Sadly, all of the other minor characters are pretty terrible, from Alec’s bratty and occasionally over-involved teenage sister Esme (who helps dress Sadie to appear at a traditional dress party minus underwear while joking about her brother’s hard-on in a way that feels extremely uncomfortabe) to the nosy, busybody maid. Delia’s villainous intent is made obvious from the get-go, with many paragraphs about how Alec instantly doesn’t trust her and a million thoughts from Sadie about how terribly broken she is. Of course, her evil is signaled by the fact that she’s had plastic surgery and is contrasted constantly with Sadie’s plump, naturally curvy body and her attractive-but-not-stunning looks. But after everything Delia does – and she does some pretty nasty things in this book – one would think the narrative would deliver justice more severely than it does.
There is no internal tension in the romance. Sadie and Alec have fallen in love pre-narrative through their email correspondence – none of which the reader gets to see – so all of the arguments and issues must spark up from one of three not-compelling places; Sadie’s insecurity about her body (which is quickly solved), Alec’s half-truths about his life (which barely faze Sadie) or Delia’s obvious villainy (guess what takes center stage?). The sex is less erotic than raunchy and uncomfortable-sounding (and includes a moment involving pecan pie that would make a gynecologist wince), and the way conflicts are wrapped up involve some seriously uncomfortable manipulation on Alec’s part.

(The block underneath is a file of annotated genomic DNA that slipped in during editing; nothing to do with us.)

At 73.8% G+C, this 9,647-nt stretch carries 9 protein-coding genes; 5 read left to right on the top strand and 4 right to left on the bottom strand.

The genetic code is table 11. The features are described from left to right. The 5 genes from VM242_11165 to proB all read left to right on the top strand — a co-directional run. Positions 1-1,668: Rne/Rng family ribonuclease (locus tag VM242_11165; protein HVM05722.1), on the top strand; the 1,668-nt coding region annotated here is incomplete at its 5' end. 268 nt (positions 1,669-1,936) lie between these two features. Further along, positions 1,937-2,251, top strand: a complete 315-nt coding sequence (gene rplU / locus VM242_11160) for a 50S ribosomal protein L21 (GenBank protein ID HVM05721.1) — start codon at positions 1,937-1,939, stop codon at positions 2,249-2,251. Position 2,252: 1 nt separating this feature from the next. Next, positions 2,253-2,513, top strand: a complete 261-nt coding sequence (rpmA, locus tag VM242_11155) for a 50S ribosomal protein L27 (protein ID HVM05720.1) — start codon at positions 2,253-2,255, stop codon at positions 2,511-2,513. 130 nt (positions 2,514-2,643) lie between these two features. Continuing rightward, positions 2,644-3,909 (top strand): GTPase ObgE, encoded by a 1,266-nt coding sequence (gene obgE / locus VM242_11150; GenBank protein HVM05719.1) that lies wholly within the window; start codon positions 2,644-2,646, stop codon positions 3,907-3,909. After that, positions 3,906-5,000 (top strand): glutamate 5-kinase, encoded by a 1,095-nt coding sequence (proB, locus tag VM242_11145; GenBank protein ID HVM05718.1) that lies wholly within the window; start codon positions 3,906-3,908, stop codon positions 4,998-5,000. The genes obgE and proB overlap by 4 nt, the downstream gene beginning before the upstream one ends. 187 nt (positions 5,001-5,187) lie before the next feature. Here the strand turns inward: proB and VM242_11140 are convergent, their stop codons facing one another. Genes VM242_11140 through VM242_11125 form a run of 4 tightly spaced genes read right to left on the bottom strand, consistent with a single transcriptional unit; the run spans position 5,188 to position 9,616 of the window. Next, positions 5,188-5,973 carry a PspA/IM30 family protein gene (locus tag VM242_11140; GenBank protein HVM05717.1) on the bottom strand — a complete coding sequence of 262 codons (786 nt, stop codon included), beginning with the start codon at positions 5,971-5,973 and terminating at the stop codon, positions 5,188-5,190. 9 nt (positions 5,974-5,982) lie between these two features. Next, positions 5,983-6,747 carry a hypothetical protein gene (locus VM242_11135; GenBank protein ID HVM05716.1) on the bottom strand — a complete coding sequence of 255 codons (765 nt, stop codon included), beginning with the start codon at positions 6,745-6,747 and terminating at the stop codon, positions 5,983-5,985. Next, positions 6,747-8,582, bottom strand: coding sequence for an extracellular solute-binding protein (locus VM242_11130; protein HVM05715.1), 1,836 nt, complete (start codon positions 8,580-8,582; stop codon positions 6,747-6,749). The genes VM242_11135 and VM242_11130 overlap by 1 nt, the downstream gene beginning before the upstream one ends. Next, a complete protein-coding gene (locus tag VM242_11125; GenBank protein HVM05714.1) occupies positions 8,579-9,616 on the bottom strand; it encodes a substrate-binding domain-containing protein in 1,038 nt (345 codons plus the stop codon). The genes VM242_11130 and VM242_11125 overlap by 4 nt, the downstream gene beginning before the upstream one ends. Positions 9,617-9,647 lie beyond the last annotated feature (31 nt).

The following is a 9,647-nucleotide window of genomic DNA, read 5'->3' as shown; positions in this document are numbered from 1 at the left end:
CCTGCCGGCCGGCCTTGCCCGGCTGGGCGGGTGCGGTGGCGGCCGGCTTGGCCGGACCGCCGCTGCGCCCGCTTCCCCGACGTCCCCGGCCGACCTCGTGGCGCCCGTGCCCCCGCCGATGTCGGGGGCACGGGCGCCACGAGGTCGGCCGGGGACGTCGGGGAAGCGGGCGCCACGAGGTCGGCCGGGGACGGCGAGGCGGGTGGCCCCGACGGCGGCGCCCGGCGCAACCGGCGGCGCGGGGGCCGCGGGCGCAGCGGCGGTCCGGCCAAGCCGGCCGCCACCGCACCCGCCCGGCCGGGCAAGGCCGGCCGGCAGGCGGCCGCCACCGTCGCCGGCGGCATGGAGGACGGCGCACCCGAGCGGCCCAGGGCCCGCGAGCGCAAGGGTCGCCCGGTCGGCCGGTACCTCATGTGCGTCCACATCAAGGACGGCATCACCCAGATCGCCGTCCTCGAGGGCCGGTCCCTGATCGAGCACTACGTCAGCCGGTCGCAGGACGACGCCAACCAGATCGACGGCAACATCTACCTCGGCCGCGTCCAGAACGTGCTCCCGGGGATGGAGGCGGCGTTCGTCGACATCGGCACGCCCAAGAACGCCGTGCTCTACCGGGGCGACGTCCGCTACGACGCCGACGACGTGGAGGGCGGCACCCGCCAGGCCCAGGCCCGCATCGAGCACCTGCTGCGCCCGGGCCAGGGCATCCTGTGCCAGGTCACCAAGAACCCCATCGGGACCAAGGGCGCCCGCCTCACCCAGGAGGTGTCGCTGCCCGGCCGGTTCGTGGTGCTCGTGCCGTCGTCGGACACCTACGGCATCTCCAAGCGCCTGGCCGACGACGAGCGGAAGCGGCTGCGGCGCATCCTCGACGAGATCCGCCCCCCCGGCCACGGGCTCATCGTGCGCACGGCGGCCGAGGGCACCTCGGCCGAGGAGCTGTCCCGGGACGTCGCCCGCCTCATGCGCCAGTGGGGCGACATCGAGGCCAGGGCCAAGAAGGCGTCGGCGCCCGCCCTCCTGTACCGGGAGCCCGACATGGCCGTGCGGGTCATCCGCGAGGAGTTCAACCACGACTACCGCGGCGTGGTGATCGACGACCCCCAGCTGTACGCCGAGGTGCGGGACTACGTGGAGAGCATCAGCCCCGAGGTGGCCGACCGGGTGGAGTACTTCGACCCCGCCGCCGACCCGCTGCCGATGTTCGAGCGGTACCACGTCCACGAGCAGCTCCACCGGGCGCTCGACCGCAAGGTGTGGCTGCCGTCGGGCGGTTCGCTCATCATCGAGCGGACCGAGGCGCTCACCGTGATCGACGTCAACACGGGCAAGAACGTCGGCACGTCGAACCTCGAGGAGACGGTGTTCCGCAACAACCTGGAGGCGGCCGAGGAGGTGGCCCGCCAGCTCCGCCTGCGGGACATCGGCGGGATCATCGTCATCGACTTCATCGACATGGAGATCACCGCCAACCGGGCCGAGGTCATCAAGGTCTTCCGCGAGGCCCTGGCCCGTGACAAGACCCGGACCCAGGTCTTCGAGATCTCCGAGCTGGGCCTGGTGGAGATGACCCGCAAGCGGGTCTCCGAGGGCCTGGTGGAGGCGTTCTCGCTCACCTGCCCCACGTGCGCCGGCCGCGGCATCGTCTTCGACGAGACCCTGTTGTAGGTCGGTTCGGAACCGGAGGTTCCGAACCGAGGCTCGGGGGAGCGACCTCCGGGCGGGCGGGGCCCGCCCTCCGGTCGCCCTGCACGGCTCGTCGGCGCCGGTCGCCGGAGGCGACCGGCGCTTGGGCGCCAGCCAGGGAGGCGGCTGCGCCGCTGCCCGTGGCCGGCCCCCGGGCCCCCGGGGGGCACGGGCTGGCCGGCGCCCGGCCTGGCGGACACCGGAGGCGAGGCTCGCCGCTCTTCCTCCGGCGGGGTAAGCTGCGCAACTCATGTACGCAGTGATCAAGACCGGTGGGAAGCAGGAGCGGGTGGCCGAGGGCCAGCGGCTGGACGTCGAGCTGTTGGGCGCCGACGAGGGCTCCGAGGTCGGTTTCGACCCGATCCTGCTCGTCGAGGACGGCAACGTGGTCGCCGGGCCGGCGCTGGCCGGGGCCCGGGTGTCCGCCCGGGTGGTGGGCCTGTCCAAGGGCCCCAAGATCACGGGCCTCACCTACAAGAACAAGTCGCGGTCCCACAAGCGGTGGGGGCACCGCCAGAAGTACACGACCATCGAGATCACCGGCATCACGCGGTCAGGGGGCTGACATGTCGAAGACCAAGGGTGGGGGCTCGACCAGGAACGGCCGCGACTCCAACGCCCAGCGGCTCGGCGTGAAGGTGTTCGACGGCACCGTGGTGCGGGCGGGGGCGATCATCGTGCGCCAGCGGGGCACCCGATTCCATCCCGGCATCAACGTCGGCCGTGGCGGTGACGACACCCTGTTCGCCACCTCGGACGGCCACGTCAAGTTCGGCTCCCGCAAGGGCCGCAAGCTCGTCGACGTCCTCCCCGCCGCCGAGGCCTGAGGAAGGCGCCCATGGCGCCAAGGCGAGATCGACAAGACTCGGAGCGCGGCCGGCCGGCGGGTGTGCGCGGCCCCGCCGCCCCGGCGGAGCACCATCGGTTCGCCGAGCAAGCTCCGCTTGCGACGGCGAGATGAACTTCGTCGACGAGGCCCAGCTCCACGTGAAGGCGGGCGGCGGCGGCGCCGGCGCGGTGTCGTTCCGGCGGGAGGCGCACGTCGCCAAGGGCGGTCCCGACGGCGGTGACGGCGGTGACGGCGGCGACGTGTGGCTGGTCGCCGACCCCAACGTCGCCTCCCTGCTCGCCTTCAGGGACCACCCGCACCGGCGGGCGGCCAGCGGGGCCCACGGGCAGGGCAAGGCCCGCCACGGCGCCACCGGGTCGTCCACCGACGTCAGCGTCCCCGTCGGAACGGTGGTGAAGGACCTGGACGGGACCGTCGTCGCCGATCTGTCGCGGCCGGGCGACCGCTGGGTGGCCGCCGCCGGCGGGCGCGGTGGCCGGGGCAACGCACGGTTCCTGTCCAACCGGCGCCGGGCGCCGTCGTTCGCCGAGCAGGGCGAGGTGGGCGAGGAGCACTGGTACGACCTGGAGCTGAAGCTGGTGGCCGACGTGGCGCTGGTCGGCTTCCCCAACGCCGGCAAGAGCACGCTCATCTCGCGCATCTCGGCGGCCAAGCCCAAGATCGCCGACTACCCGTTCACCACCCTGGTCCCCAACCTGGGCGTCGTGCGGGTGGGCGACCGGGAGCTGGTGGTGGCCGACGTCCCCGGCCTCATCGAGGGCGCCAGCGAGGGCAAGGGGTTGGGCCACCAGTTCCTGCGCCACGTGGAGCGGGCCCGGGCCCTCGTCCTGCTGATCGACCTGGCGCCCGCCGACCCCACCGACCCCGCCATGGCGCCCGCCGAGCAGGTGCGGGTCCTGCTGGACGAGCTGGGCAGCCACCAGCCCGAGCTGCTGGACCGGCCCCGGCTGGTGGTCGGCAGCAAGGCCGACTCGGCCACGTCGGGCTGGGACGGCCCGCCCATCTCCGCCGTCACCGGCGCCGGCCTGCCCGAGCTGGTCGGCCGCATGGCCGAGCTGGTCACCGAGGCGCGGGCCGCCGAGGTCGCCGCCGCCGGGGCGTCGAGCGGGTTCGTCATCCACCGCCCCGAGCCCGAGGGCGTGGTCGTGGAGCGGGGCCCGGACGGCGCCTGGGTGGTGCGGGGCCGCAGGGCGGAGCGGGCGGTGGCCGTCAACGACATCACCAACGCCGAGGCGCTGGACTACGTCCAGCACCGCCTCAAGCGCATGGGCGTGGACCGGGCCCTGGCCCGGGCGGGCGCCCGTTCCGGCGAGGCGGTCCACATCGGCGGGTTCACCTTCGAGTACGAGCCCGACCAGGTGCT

The Heartstone is an odd macguffin. Supposedly dedicated to the betterment of humanity and giving the world passion, it’s also something Alec feels free to consult whenever he’s got a problem. Yet it absolutely doesn’t factor into the story beyond being a Cool Thing That Needs Protecting, and aside from its appearance in the prologue has no real influence on events.
In terms of the writing,Greyson doesn’t distinguish herself very well from the pack. The “tenth century” from which Alec and his family come from is described with extreme vagueness from customs to character dialect, and there are factual errors about the filmmaking process (movie studios definitely don’t keep armies of writers on-staff during movie shoots for rewrites, no matter how popular the star).
The only thing that kept me from failing Sadie’s Highlander into F territory was that it wasn’t morally terrible, and while Alec and Sadie’s romance was underdeveloped, it wasn’t repulsive. Hopefully the rest of the series will be better.